“How’d you die?” a desperate comedy-club performer asks of Brooks’ newly dead Daniel Miller in an indelible exchange from Defending Your Life (1991), Brooks’ hugely imaginative afterlife comedy (and one of his only films to culminate in a happy ending).
To which Miller replies, “Onstage, like you.”
It’s a telling moment, for Brooks’ father, the radio comedian Harry Einstein (a.k.a. Parkyakarkus), did die onstage, or rather on the dais, just after completing a bravura performance at a 1958 Friars Club roast for Lucille Ball and Desi Arnaz. But as the old saying goes, “Dying is easy, comedy is hard,” and from early in his career, Brooks revealed himself as a master practitioner of the comedy of self-humiliation, appearing under such guises as the world’s worst ventriloquist, an impressionist whose every utterance sounds like Ed Sullivan and, in a storied 1970s appearance on The Tonight Show, declaring that he had completely run out of material before proceeding to smash eggs into his hair, rub cake on his face and squirt himself with seltzer water.
Audiences haven’t always known what to make of him, and those who queue up for Brooks’ latest will prove no exception. “I remember the first time I ever did this bit on television,” Brooks recalls. “I was a mime who came out and talked a mile a minute. I did it on The Steve Allen Show and, I’m telling you, nobody in the audience laughed. And I said to my manager, ‘It’s them. It’s not me. They just don’t get it.’ When I did it four years later on Johnny Carson, they went crazy for it.”
Indeed, the peculiar brilliance of Albert Brooks — like that of the late Andy Kaufman and a handful of other comics who’ve dared to walk that fine line between entertaining and castigating their audiences — is that you’re never quite sure whether what he’s doing is supposed to be funny.
Here is a situation worthy of a character in an Albert Brooks movie: A child is born into a family called Einstein and is christened Albert by a comedian father who can’t bring himself to pass up such a golden opportunity. That son grows up to follow in his father’s footsteps, hailed as the most brilliant American comic since Lenny Bruce and Woody Allen, then segues into filmmaking with a series of inspired shorts made for the first season of Saturday Night Live. A career on the big screen follows, including an Oscar nomination as best supporting actor for Broadcast News (1987). And yet, when all is said and done, this comic genius may be best known for giving voice to an animated fish in a movie that he neither wrote nor directed, but which was seen by more people than have seen all of his other movies combined.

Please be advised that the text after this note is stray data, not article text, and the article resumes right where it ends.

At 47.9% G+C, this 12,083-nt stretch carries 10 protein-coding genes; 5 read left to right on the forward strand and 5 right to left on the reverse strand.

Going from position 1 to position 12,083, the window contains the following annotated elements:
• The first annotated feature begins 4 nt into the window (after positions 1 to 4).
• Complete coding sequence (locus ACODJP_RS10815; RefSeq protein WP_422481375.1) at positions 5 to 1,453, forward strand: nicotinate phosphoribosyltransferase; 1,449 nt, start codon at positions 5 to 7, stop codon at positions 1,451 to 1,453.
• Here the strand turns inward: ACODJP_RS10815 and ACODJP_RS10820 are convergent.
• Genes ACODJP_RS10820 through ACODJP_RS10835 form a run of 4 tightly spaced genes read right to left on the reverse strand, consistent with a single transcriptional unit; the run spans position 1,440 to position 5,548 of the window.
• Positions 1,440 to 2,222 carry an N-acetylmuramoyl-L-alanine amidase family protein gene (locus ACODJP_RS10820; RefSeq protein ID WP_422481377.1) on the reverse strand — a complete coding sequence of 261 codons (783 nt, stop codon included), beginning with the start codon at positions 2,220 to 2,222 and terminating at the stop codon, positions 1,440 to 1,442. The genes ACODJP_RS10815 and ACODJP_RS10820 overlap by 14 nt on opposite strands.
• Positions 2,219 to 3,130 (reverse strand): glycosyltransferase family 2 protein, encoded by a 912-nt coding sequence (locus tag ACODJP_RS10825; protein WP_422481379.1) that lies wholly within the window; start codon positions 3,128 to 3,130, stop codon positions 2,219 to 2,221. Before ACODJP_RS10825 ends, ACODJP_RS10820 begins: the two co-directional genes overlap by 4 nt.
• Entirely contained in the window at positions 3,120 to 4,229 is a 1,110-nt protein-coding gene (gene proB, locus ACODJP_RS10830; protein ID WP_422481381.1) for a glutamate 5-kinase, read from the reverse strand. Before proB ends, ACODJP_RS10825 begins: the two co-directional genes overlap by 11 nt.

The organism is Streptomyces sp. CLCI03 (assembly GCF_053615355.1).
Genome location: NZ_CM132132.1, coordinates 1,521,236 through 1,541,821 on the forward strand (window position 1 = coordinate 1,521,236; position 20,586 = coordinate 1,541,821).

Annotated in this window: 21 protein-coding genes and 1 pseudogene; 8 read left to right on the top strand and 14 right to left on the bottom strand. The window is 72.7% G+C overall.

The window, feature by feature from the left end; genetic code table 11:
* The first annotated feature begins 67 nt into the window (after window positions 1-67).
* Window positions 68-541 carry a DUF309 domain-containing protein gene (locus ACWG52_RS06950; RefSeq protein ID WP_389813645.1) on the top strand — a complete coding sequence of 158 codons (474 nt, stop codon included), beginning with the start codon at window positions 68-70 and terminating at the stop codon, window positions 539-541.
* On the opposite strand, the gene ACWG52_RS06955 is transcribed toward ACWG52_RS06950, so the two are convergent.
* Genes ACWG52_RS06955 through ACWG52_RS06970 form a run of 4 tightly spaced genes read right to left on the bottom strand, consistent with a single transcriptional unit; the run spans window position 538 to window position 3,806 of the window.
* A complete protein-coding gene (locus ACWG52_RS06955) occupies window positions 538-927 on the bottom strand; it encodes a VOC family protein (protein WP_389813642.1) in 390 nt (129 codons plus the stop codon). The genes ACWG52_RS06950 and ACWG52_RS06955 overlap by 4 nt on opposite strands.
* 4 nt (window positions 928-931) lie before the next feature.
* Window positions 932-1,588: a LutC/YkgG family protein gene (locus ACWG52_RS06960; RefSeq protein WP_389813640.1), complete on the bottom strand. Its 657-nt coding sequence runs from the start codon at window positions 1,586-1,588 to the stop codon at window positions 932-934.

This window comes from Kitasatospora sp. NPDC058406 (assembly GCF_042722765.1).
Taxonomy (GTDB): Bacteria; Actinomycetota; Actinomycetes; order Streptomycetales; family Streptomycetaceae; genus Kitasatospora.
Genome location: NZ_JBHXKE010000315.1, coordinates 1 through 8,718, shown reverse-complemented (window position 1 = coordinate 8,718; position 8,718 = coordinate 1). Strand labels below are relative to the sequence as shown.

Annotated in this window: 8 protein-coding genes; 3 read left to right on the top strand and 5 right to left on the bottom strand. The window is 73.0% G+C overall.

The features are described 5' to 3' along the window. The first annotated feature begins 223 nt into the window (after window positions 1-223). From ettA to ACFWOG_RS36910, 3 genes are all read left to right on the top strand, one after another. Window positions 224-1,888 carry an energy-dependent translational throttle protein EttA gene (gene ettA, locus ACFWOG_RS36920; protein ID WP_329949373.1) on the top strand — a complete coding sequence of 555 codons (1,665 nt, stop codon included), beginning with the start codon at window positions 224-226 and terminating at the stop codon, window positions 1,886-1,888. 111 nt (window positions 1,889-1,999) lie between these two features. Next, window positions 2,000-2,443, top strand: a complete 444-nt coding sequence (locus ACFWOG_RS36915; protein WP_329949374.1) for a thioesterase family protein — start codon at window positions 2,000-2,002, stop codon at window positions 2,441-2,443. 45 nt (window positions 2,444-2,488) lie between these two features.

“You know,” Brooks says with a sigh, “I’m just doing the thing that I can do. If I knew how to change four sentences and guarantee myself $150 million, I’d do it. I have no control over the commerce part. And so therefore, over the years, I’ve stopped thinking about it.
“Back when I did Modern Romance, you could have as many preview screenings as you wanted — there was no Internet, they could all be private — and the studio executives came to, like, 11 of them and they sat in the back and they loved the movie. Then they previewed it in San Francisco and the audience hated the preview, and the studio [Columbia Pictures] treated me like I had secretly done something to the movie in the middle of the night. And I hadn’t! So there were big fights and I remember Michael Ovitz, who was my agent at the time, calling me and being very compassionate. He was trying to smooth things out with the studio, and he said to me, ‘I don’t know why you always take the hard road.’ And I said, ‘You think I see two roads. But I don’t.’?”
In the 25 years since, Brooks has continued to take the road less traveled, no matter that it has become ever harder to do so. “When I was in my formative years of watching movies, in the 1960s and ’70s, you would sit up all night talking about a movie and nobody ever talked about how much money it had made. Nobody gave a shit. Nobody knew. It was never a discussion. You talked for five hours whether you thought the scene in the bathroom was necessary. Or what did the running water mean? But nobody would say, ‘Let me tell you something, nobody’s going in Ohio.’ Then the world changed.”
But if all else fails, Brooks can always go back to standup.
“[Standup] gets me nervous, but I also like it if it goes well. So, never say never.”
“The ideal thing,” I say, “would be to do it by phone.”
“Boy, that could be great. Or what about, you know, over the Internet — just me at my desk, projected on a big screen in front of 2,000 people.”
“Then you wouldn’t have to leave the house.”
“Now there’s a career.”
For Ella Taylor’s review of Looking for Comedy in the Muslim World, see Opening This Week.